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The Right to a Home
AuthorKloth, Christopher M.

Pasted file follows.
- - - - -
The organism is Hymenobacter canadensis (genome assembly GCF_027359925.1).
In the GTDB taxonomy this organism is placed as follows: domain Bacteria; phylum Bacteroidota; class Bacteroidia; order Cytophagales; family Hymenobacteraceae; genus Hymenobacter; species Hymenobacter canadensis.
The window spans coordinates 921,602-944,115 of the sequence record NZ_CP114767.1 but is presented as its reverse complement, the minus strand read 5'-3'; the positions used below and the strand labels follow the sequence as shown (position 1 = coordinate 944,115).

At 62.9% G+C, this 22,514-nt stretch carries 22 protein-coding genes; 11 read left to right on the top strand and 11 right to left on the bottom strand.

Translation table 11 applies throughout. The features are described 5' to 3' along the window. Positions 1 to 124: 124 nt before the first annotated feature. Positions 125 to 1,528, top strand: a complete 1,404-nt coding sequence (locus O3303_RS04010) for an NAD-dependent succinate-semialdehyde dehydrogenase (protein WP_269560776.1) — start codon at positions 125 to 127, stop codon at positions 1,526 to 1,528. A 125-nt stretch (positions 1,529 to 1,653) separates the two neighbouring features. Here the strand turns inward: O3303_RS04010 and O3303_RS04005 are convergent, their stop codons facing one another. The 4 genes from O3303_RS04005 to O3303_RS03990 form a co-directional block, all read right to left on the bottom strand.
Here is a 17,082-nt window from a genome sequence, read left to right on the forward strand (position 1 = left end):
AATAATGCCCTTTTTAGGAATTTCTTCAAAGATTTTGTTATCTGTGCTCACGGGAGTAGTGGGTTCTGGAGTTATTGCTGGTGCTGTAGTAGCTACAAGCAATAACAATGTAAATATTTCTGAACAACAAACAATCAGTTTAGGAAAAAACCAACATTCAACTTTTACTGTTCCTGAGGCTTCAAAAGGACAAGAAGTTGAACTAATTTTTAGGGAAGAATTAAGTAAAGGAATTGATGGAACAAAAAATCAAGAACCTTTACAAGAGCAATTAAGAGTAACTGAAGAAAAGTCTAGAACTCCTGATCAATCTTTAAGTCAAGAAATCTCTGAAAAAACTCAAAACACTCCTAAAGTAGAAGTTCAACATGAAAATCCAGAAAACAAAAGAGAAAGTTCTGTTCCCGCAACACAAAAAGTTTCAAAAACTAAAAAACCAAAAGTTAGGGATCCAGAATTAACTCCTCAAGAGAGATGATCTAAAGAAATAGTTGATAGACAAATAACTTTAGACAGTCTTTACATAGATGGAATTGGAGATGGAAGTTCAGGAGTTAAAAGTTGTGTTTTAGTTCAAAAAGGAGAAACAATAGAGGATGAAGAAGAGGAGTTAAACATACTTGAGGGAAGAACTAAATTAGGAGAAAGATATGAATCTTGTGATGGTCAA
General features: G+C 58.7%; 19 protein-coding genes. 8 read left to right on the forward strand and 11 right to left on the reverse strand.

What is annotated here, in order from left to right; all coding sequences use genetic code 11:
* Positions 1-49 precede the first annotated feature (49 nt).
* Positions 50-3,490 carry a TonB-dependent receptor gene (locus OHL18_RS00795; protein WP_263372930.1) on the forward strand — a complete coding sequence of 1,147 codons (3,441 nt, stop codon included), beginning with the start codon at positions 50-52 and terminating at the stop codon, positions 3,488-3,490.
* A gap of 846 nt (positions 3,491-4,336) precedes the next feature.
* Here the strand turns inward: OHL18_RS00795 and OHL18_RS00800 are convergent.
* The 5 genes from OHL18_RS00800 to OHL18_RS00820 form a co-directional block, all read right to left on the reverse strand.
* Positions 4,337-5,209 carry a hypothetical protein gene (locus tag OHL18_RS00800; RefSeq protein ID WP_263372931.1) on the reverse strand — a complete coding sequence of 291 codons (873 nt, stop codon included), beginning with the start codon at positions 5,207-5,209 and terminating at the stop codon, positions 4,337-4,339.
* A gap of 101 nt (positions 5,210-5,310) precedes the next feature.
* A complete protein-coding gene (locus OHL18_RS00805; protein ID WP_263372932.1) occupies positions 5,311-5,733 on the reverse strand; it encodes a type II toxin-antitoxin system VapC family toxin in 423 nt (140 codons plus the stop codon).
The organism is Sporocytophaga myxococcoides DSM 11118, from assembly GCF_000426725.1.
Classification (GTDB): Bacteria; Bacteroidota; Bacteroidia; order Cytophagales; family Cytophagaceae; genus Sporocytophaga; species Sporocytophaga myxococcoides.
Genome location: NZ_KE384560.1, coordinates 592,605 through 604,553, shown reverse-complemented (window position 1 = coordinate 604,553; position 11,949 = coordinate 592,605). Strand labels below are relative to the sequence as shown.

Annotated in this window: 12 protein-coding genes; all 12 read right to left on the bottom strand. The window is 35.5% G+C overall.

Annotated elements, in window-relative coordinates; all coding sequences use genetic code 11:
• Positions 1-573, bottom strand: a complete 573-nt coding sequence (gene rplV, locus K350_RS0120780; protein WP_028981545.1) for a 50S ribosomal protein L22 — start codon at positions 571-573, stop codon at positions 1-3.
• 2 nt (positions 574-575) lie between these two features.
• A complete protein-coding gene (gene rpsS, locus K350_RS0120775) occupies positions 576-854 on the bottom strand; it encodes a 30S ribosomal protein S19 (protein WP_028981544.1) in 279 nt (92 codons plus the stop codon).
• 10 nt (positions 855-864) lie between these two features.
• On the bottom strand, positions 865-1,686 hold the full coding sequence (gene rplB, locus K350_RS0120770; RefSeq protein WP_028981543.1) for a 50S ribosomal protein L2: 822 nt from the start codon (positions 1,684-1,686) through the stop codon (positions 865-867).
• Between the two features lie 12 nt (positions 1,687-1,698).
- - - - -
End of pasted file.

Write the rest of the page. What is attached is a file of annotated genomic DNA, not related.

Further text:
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This project does three things. The first is to understand the contemporary homeless population and the contingent identity that they inhabit. I do this by refining our understanding of the contemporary homeless population and their contingency, as well as through the consideration of an argument for the right to public dwelling. I find this argument lacking and turn my attention towards the role of the state in maintaining homelessness. I argue that the burden of homelessness, in large part, lies with the formal institutions of the state. I examine the ideal of equality of opportunity, particularly what I call formal equality of opportunity. I isolate three key issues with this conception and develop a concept that I call real equality of opportunity, which places more of an emphasis on opportunity itself. The rest of my argument relies on this point, which seems to demand the provision of positive rights to accomplish. I discuss what is unique about a home in particular, as opposed to other goods and resources to which citizens may have a right. I conclude that, if we take equality of opportunity seriously, the state ought to conceive of equality of opportunity as real equality of opportunity. This results in the right of all citizens to a home.